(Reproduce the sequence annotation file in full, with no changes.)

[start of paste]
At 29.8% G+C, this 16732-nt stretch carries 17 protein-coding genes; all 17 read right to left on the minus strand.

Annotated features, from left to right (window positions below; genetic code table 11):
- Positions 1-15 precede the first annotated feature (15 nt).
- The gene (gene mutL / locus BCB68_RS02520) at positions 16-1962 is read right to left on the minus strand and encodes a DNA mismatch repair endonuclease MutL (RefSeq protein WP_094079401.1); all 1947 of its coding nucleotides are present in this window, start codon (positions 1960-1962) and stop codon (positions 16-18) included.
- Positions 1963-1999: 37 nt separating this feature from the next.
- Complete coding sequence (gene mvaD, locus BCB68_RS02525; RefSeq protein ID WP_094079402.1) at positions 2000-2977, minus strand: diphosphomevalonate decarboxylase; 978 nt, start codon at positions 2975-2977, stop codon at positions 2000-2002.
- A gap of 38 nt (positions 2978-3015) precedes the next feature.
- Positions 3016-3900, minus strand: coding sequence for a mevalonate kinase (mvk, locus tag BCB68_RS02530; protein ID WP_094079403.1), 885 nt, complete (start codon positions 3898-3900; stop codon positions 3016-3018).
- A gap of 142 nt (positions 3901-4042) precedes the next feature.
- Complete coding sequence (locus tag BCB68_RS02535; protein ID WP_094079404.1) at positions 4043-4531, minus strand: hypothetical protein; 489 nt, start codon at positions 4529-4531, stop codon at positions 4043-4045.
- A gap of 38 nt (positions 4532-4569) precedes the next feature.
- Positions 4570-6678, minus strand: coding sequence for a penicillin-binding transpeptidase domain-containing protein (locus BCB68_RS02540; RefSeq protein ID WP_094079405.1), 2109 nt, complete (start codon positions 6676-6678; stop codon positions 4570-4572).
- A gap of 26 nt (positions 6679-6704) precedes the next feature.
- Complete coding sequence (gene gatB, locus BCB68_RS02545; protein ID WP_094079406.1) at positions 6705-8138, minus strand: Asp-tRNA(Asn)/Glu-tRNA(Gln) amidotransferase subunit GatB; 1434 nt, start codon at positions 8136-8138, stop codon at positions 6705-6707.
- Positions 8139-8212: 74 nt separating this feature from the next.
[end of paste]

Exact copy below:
At 29.8% G+C, this 16732-nt stretch carries 17 protein-coding genes; all 17 read right to left on the minus strand.

Annotated features, from left to right (window positions below; genetic code table 11):
- Positions 1-15 precede the first annotated feature (15 nt).
- The gene (gene mutL / locus BCB68_RS02520) at positions 16-1962 is read right to left on the minus strand and encodes a DNA mismatch repair endonuclease MutL (RefSeq protein WP_094079401.1); all 1947 of its coding nucleotides are present in this window, start codon (positions 1960-1962) and stop codon (positions 16-18) included.
- Positions 1963-1999: 37 nt separating this feature from the next.
- Complete coding sequence (gene mvaD, locus BCB68_RS02525; RefSeq protein ID WP_094079402.1) at positions 2000-2977, minus strand: diphosphomevalonate decarboxylase; 978 nt, start codon at positions 2975-2977, stop codon at positions 2000-2002.
- A gap of 38 nt (positions 2978-3015) precedes the next feature.
- Positions 3016-3900, minus strand: coding sequence for a mevalonate kinase (mvk, locus tag BCB68_RS02530; protein ID WP_094079403.1), 885 nt, complete (start codon positions 3898-3900; stop codon positions 3016-3018).
- A gap of 142 nt (positions 3901-4042) precedes the next feature.
- Complete coding sequence (locus tag BCB68_RS02535; protein ID WP_094079404.1) at positions 4043-4531, minus strand: hypothetical protein; 489 nt, start codon at positions 4529-4531, stop codon at positions 4043-4045.
- A gap of 38 nt (positions 4532-4569) precedes the next feature.
- Positions 4570-6678, minus strand: coding sequence for a penicillin-binding transpeptidase domain-containing protein (locus BCB68_RS02540; RefSeq protein ID WP_094079405.1), 2109 nt, complete (start codon positions 6676-6678; stop codon positions 4570-4572).
- A gap of 26 nt (positions 6679-6704) precedes the next feature.
- Complete coding sequence (gene gatB, locus BCB68_RS02545; protein ID WP_094079406.1) at positions 6705-8138, minus strand: Asp-tRNA(Asn)/Glu-tRNA(Gln) amidotransferase subunit GatB; 1434 nt, start codon at positions 8136-8138, stop codon at positions 6705-6707.
- Positions 8139-8212: 74 nt separating this feature from the next.